SA bawat henerasyon may rebolusyon. Rebolusyong kooperatiba, ang tawag ng bagong panahon!
Poverty. Hunger. Ecological disasters. Corruption. Violence. Greed and apathy. Social injustice. Gross Inequities. Violent Extremism. Put together, these are the lethal combination that puts a country in disarray, caused by formidable social structures that can only be described as pyramidal, elitist and oppressive This horrible scenario is worsened by a political system that can only be described as exclusive and colonial, that’s why Federalism has come of age.
Such a structural flaw has given way to the massive exploitation of our natural resources that saw the wanton decimation of our forest, agricultural and marine ecosystems.
The much-sought social change has come under the present dispensation’s Biyaya ng Pagbabago. From being exclusive and colonial, the paradigm shift now is towards inclusive and democratic. This has become imperative especially in resource-rich Mindanao which has to be put under Martial Law for reason of violent extremism. Indeed, the Bangsa Moro Basic Law authored by Sen. Migs Zubiri has come of age.
Why must there be a Cooperative Revolution? Well, amidst the battle-cry for social change dawns upon all of us a simple reflection particularly on what is so glaring, that is, on the state of the environment.
A century ago, three-fourths of the Philippines were wooded with some 17 million hectares of natural forest. Today, only half a million hectares are left. As our dipterocarp forest goes, so goes our mega-diversity composed of billions of living organisms, many of which have become extinct even before being discovered.
The few loggers have amassed tremendously from the massive plunder of our forest and whose rakings have created a strong cabal of vested interests including politicians and those who are tasked to enforce environmental laws. If indeed no one is above the law, they must now be made accountable for committing the biggest plunder of all times. One shipment alone of logs would earn a logger 360 million pesos, the Philippines having the finest timber in the world.
Our once rich vast agricultural lands have become addicted to chemical-dependent conventional agriculture that is only successful in polluting our watersheds and in further impoverishing the peasantry as big agri-business corporations have robbed the rural communities of their farming.
Our marine ecosystem fares no better as fishing communities continue to suffer from high poverty rate as the bays’ ecological integrity is fast vanishing due to the destruction of the mangroves and coral reefs. Massive siltation and pollution are giving the final death blows to the marine and fishery life. In fact, of the 13 major bays, 10 are already described as biologically dead causing hunger and malnutrition to the coastal communities.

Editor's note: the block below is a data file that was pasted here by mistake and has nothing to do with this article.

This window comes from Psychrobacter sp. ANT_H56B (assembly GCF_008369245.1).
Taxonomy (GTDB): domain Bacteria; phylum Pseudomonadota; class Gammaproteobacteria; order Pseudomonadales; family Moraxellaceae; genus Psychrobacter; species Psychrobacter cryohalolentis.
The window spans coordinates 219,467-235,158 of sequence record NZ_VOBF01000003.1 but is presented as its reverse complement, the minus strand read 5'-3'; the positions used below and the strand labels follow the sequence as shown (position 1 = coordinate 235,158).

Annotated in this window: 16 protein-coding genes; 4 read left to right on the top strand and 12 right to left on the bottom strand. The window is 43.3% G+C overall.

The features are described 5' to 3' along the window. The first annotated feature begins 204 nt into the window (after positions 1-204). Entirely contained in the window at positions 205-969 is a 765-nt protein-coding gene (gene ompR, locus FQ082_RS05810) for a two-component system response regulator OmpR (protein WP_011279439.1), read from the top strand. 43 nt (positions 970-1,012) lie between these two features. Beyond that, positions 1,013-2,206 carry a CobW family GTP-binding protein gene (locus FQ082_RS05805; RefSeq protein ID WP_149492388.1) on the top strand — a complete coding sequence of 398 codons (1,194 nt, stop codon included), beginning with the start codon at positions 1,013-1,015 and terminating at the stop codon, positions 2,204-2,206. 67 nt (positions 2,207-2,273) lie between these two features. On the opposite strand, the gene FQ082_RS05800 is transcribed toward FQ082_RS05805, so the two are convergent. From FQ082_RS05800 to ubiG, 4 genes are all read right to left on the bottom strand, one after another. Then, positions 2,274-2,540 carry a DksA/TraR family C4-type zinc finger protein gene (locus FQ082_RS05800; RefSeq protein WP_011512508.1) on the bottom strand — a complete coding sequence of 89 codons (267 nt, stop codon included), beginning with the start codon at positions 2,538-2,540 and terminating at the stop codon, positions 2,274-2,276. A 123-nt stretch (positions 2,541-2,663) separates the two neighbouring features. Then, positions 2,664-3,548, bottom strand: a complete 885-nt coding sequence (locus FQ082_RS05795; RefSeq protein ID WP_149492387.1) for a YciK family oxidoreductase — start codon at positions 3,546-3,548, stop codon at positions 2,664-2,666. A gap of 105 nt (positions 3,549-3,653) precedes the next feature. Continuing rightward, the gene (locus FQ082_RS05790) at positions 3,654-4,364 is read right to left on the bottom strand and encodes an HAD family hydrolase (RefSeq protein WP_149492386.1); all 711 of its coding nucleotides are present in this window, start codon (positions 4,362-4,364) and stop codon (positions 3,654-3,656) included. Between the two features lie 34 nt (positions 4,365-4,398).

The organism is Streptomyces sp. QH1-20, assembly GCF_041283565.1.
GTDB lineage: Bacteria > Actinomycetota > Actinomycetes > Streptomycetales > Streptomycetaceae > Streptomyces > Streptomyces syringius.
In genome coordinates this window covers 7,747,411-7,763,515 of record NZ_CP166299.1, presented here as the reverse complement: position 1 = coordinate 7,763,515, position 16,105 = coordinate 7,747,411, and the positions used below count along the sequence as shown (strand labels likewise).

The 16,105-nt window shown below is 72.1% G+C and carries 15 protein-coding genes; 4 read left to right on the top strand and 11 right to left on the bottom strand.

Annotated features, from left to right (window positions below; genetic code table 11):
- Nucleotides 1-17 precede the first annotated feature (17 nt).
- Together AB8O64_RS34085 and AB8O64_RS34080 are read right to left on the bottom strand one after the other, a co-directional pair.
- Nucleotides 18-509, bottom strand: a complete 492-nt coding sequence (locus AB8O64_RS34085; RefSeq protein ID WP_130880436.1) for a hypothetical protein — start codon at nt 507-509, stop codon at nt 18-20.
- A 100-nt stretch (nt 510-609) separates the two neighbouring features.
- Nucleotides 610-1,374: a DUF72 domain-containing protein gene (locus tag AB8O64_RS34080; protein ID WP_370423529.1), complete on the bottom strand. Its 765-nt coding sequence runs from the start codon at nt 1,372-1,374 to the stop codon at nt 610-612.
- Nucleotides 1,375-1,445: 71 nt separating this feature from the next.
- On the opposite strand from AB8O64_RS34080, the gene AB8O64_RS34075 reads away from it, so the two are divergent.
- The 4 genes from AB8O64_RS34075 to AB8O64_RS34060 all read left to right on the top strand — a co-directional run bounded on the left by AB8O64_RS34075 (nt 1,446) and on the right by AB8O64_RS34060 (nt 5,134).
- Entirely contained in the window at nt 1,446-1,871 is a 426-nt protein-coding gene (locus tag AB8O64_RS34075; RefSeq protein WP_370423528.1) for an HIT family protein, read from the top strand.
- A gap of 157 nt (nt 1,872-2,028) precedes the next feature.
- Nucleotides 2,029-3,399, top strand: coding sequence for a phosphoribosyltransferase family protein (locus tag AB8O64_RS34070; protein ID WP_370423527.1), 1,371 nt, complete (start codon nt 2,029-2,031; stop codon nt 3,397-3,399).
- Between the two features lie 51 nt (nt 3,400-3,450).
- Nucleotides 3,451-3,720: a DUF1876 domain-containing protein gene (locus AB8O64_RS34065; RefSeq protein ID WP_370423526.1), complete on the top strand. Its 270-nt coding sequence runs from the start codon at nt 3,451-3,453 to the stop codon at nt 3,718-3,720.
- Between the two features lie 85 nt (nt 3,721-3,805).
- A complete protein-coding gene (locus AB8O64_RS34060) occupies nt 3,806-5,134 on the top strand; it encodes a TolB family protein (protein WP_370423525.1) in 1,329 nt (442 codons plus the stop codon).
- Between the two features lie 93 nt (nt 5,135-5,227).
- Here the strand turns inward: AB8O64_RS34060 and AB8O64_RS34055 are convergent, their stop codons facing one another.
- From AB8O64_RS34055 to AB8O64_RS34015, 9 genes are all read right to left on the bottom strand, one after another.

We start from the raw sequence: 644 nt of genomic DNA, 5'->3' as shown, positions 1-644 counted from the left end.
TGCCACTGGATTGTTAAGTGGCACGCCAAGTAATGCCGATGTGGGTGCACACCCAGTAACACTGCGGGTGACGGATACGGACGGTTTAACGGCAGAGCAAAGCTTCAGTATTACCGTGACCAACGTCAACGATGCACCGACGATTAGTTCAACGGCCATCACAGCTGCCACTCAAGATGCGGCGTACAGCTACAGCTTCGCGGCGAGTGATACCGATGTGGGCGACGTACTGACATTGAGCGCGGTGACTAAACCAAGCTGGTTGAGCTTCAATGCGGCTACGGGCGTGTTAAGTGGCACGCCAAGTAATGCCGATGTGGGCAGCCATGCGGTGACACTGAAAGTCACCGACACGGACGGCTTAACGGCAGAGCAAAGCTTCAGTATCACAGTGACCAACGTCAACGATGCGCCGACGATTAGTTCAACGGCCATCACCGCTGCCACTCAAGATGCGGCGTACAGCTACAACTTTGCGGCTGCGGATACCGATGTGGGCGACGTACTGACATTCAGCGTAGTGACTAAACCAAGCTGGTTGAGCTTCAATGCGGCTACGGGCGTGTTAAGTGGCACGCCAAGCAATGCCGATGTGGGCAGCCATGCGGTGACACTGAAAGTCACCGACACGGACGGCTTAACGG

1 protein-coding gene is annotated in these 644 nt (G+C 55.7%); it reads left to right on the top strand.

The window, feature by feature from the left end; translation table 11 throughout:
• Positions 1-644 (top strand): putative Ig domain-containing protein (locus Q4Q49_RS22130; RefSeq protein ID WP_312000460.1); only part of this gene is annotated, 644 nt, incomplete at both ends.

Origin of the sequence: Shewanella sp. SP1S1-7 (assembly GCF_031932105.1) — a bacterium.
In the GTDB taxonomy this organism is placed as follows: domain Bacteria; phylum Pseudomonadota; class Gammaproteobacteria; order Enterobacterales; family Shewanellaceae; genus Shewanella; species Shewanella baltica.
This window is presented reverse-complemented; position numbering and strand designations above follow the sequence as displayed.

A Study has shown that almost 70% of the ecological people (the farmers, fisherfolk, Lumads, etc.) are below the poverty line. The poverty incidence is worse in Mindanao as its six regions are suffering from high poverty gap ratios. The poor in Mindanao are the poorest throughout the nation, a glaring paradox in an island that is called the nation’s “food basket” where two-thirds of the country’s exports are coming from.
Massive poverty can also be attributed to the growth-at-all-cost development strategies that have only been successful in consigning more people to live in the slum areas and in destroying our resource base. Too much materialism and consumerism have sacrificed the people and the environment to the altar of greed and profit.
Social transformation through social re-structuring has now become imperative to break away from unsustainable patterns of development and to stop our accelerating drive towards ecological disasters.
This time, social transformation is in the offing but not through armed struggle but through a collectivist counter culture called cooperativism that is well-founded on the time-honored and universally-accepted principles of democratic control and people’s participation and where the people and the environment are the priorities rather than business and profit.
Through the Biyaya ng Pagbabago, the twenty-seven thousands cooperatives nationwide with some 14 million members are waging a cooperative revolution, peaceful and legal, to advance what is just, what is true and what is good to draw those in the margins into the mainstream of development processes.